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Chapter 43

The eleven months spent in the monastery of the Oblates of Mary Immaculate, were among the greatest favours God has granted me. What I had read of the monastic orders, and what my honest, though deluded imagination, had painted of the holiness, purity, and happiness of the monastic life, could not be blotted out of my mind, except by a kind of miraculous interposition. No testimony whatever could have convinced me that the monastic institutions were not one of the most blessed of the Gospel. Their existence, in the bosom of the Church of Rome, was, for me, an infallible token of her divine institution, and miraculous preservation; and their absence among Protestants, one of the strongest proofs that these heretics were entirely separated from Christ. Without religious orders the Protestant denominations were to me, as dead and decayed branches cut from the true vine, which are doomed to perish.

But, just as the eyes of Thomas were opened, and his intelligence was convinced of the divinity of Christ, only after he had seen the wounds in his hands and side, so I could never have believed that the monastic institutions were of heathen and diabolical origin, if my God had not forced me to see with my own eyes, and to touch with my fingers, their unspeakable corruptions.

Though I remained, for some time longer, a sincere Catholic priest, I dare say that God Himself had just broken the strongest tie of my affections and respect for that Church.

It is true that several pillars remained, on which my robust faith in the holiness and apostolicity of the Church rested for a few years longer, but I must here confess to the glory of God, that the most solid of these pillars had for ever crumbled to pieces, when in the monastery of Longueuil.

Long before my leaving the Oblates, many influential priests of the district of Montreal had told me that my only chance of success, if I wanted to continue my crusade against the demon of drunkenness, was to work alone. "Those monks are pretty good speakers on temperance," they unanimously said, "but they are nothing else than a band of comedians. After delivering their eloquent tirades against the use of intoxicating drinks, to the people, the first thing they do is to ask for a bottle of wine, which soon disappears! What fruit can we expect from the preaching of men who do not believe a word of what they say, and who are the first, among themselves, to turn their own arguments into ridicule? It is very different with you; you believe what you say; you are consistent with yourself; your hearers feel it; your profound, scientific, and Christian convictions pass into them with an irresistible power. God visibly blesses your work with a marvelous success! Come to us," said the curates, "not as sent by the superior of the Oblates, but as sent, by God Himself, to regenerate Canada. Present yourself as a French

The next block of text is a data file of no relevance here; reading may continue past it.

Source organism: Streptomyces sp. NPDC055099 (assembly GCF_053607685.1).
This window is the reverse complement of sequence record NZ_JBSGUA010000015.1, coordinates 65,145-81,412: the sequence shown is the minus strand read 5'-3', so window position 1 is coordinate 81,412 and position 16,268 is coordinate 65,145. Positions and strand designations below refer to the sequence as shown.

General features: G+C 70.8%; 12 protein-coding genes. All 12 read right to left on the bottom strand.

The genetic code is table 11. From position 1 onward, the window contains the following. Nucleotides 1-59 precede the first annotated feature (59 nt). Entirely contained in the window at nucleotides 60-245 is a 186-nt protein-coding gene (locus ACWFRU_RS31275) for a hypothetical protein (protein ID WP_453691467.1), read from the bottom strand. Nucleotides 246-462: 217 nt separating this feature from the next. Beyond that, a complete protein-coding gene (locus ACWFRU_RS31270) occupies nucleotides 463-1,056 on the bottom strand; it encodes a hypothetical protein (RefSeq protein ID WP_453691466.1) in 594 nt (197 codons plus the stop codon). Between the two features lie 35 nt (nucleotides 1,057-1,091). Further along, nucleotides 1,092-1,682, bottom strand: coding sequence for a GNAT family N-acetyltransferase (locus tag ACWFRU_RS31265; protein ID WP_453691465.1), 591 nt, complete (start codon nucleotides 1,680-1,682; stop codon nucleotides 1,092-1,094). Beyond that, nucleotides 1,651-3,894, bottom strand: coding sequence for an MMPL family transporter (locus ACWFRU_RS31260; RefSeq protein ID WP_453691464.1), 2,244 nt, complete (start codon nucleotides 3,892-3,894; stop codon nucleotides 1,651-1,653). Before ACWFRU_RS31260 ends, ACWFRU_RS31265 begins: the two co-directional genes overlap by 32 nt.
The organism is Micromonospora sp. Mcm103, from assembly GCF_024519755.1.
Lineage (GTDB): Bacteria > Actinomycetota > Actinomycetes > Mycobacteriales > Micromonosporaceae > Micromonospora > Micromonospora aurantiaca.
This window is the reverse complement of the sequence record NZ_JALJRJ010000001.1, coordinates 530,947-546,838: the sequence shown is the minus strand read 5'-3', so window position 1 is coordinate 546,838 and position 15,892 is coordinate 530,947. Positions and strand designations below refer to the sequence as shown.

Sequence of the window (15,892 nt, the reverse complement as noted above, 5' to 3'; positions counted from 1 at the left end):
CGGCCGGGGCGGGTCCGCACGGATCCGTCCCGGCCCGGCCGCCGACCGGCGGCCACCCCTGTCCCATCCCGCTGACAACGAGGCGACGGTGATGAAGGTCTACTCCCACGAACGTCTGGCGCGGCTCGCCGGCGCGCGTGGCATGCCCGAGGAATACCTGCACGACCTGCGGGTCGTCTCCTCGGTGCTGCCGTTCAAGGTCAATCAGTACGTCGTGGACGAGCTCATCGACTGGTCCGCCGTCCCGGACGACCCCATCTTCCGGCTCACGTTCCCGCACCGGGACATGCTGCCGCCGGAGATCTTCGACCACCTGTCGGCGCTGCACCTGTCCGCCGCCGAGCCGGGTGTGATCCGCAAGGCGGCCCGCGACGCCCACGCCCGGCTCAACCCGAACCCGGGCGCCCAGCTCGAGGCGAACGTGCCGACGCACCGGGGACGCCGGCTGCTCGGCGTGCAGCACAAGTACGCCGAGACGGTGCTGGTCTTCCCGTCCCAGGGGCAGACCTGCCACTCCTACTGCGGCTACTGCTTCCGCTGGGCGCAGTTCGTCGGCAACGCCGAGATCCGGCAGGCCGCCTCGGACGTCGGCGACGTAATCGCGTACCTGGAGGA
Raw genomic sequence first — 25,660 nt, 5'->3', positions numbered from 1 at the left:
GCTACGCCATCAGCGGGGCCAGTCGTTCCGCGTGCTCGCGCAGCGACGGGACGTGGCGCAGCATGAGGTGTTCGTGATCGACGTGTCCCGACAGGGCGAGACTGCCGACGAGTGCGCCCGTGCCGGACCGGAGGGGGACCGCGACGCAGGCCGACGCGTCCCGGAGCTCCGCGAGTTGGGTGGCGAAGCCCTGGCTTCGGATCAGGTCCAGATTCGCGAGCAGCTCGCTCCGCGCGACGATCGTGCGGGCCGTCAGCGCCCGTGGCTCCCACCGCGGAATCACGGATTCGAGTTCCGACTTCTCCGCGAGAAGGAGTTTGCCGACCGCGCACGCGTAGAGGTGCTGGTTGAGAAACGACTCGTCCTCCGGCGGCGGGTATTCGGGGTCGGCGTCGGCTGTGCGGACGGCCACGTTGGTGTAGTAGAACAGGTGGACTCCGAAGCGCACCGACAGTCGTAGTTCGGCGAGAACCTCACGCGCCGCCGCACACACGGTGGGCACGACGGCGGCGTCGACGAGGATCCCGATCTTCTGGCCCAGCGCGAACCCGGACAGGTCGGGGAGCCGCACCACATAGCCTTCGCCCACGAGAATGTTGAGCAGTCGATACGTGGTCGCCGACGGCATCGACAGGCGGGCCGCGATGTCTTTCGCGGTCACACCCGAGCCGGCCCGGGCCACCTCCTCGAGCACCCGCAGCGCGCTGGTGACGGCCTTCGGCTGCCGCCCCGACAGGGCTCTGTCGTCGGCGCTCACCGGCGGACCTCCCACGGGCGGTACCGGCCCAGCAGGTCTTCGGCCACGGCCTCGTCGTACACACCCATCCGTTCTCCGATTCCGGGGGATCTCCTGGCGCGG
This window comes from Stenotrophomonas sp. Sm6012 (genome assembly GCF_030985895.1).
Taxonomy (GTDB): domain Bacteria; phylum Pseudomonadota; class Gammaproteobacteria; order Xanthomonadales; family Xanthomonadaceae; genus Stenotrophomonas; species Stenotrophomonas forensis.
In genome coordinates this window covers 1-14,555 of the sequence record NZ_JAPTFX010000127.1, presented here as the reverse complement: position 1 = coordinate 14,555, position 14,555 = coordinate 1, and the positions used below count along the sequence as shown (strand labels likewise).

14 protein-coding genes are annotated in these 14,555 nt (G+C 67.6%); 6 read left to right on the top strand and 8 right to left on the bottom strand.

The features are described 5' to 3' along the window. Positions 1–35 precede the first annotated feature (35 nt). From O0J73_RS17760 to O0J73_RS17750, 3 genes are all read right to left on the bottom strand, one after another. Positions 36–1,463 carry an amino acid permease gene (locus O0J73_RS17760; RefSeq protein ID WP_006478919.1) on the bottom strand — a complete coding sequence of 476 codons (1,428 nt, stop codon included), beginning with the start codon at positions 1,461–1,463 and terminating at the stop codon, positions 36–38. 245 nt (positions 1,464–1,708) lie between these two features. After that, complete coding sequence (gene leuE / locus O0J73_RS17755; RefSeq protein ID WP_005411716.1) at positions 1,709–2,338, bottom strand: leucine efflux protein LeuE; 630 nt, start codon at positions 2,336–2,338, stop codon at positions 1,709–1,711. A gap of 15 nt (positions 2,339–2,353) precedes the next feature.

Canadian priest; a child of the people. That people will hear you with more pleasure, and follow your advice with more perseverance. Let them know and feel that Canadian blood runs in your veins; that a Canadian heart beats in your breast; continue to be, in the future, what you have been in the past. Let the sentiments of the true patriot be united with those of a Catholic priest; and when you address the people of Canada, the citadels of Satan will crumble everywhere before you in the district of Montreal, as they have done in that of Quebec."

At the head of the French Canadian curates, who thus spoke, was my venerable personal friend and benefactor, the Rev. Mr. Brassard, curate of Longueuil. He had not only been one of my most devoted friends and teachers, when I was studying in the college at Nicolet, but had helped me, with his own money, to go through the last four years of my studies, when I was too poor to meet my collegiate expenses. No one had thought more highly than he of the Oblates of Mary Immaculate, when they first settled in Canada. But their monastery was too near his parsonage for their own benefit. His sharp eyes, high intelligence, and integrity of character, soon detected that there was more false varnish than pure gold, on their glittering escutcheon. Several love scrapes between some of the Oblates and the pretty young ladies of his parish, and the long hours of night spent by Father Allard with the nuns, established in his village, under the pretext of teaching them grammar and arithmetic, had filled him with disgust. But what had absolutely destroyed his confidence, was the discovery of a long-suspected iniquity, which at first seemed incredible to him. Father Guigues, the superior, after his nomination, but before his installation to the Bishopric of Ottawa, had been closely watched, and at last discovered when opening the letters of Mr. Brassard, which, many times, had passed from the post office, through his hands. That criminal action had come very near to being brought before the legal courts by Mr. Brassard; this was avoided only by Father Guigues acknowledging his guilt, asking pardon in the most humiliating way, before me and several other witnesses.